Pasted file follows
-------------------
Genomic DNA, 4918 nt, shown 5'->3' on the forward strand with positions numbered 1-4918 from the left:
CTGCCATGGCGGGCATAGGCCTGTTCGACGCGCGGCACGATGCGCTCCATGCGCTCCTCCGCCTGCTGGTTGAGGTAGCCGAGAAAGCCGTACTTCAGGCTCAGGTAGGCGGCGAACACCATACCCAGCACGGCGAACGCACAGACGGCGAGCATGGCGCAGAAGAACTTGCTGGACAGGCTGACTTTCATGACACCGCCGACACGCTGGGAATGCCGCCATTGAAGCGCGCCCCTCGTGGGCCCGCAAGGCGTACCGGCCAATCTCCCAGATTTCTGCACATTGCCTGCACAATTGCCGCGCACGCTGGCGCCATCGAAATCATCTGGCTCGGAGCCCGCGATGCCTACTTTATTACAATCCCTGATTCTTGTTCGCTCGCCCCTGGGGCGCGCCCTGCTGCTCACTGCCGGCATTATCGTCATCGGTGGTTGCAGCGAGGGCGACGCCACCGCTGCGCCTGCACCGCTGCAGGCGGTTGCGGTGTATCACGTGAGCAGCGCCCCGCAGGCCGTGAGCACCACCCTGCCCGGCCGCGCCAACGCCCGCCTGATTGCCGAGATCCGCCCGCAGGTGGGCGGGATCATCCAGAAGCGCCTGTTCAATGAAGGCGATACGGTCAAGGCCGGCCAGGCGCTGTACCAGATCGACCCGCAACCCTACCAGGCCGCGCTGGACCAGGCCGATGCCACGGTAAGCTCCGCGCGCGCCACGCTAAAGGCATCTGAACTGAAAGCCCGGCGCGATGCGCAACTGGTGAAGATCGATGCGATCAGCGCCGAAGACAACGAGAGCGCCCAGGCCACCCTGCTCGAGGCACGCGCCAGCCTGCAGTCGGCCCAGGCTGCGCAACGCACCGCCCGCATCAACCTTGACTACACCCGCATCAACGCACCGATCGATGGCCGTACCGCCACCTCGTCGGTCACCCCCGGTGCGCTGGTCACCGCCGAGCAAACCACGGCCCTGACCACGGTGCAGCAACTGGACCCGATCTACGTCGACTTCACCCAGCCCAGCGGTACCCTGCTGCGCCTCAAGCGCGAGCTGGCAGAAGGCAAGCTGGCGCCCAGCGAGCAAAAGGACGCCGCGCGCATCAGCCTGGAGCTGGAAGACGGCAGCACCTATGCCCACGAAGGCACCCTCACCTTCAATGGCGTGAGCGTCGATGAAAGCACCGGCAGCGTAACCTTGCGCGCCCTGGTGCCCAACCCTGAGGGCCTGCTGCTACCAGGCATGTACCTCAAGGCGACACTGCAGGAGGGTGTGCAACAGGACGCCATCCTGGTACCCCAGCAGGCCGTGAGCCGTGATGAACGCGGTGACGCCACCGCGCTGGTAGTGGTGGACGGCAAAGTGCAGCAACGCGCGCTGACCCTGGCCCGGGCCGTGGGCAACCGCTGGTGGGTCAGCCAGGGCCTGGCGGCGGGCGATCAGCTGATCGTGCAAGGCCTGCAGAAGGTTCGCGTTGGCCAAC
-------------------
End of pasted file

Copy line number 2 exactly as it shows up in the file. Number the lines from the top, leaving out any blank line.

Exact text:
CTGCCATGGCGGGCATAGGCCTGTTCGACGCGCGGCACGATGCGCTCCATGCGCTCCTCCGCCTGCTGGTTGAGGTAGCCGAGAAAGCCGTACTTCAGGCTCAGGTAGGCGGCGAACACCATACCCAGCACGGCGAACGCACAGACGGCGAGCATGGCGCAGAAGAACTTGCTGGACAGGCTGACTTTCATGACACCGCCGACACGCTGGGAATGCCGCCATTGAAGCGCGCCCCTCGTGGGCCCGCAAGGCGTACCGGCCAATCTCCCAGATTTCTGCACATTGCCTGCACAATTGCCGCGCACGCTGGCGCCATCGAAATCATCTGGCTCGGAGCCCGCGATGCCTACTTTATTACAATCCCTGATTCTTGTTCGCTCGCCCCTGGGGCGCGCCCTGCTGCTCACTGCCGGCATTATCGTCATCGGTGGTTGCAGCGAGGGCGACGCCACCGCTGCGCCTGCACCGCTGCAGGCGGTTGCGGTGTATCACGTGAGCAGCGCCCCGCAGGCCGTGAGCACCACCCTGCCCGGCCGCGCCAACGCCCGCCTGATTGCCGAGATCCGCCCGCAGGTGGGCGGGATCATCCAGAAGCGCCTGTTCAATGAAGGCGATACGGTCAAGGCCGGCCAGGCGCTGTACCAGATCGACCCGCAACCCTACCAGGCCGCGCTGGACCAGGCCGATGCCACGGTAAGCTCCGCGCGCGCCACGCTAAAGGCATCTGAACTGAAAGCCCGGCGCGATGCGCAACTGGTGAAGATCGATGCGATCAGCGCCGAAGACAACGAGAGCGCCCAGGCCACCCTGCTCGAGGCACGCGCCAGCCTGCAGTCGGCCCAGGCTGCGCAACGCACCGCCCGCATCAACCTTGACTACACCCGCATCAACGCACCGATCGATGGCCGTACCGCCACCTCGTCGGTCACCCCCGGTGCGCTGGTCACCGCCGAGCAAACCACGGCCCTGACCACGGTGCAGCAACTGGACCCGATCTACGTCGACTTCACCCAGCCCAGCGGTACCCTGCTGCGCCTCAAGCGCGAGCTGGCAGAAGGCAAGCTGGCGCCCAGCGAGCAAAAGGACGCCGCGCGCATCAGCCTGGAGCTGGAAGACGGCAGCACCTATGCCCACGAAGGCACCCTCACCTTCAATGGCGTGAGCGTCGATGAAAGCACCGGCAGCGTAACCTTGCGCGCCCTGGTGCCCAACCCTGAGGGCCTGCTGCTACCAGGCATGTACCTCAAGGCGACACTGCAGGAGGGTGTGCAACAGGACGCCATCCTGGTACCCCAGCAGGCCGTGAGCCGTGATGAACGCGGTGACGCCACCGCGCTGGTAGTGGTGGACGGCAAAGTGCAGCAACGCGCGCTGACCCTGGCCCGGGCCGTGGGCAACCGCTGGTGGGTCAGCCAGGGCCTGGCGGCGGGCGATCAGCTGATCGTGCAAGGCCTGCAGAAGGTTCGCGTTGGCCAAC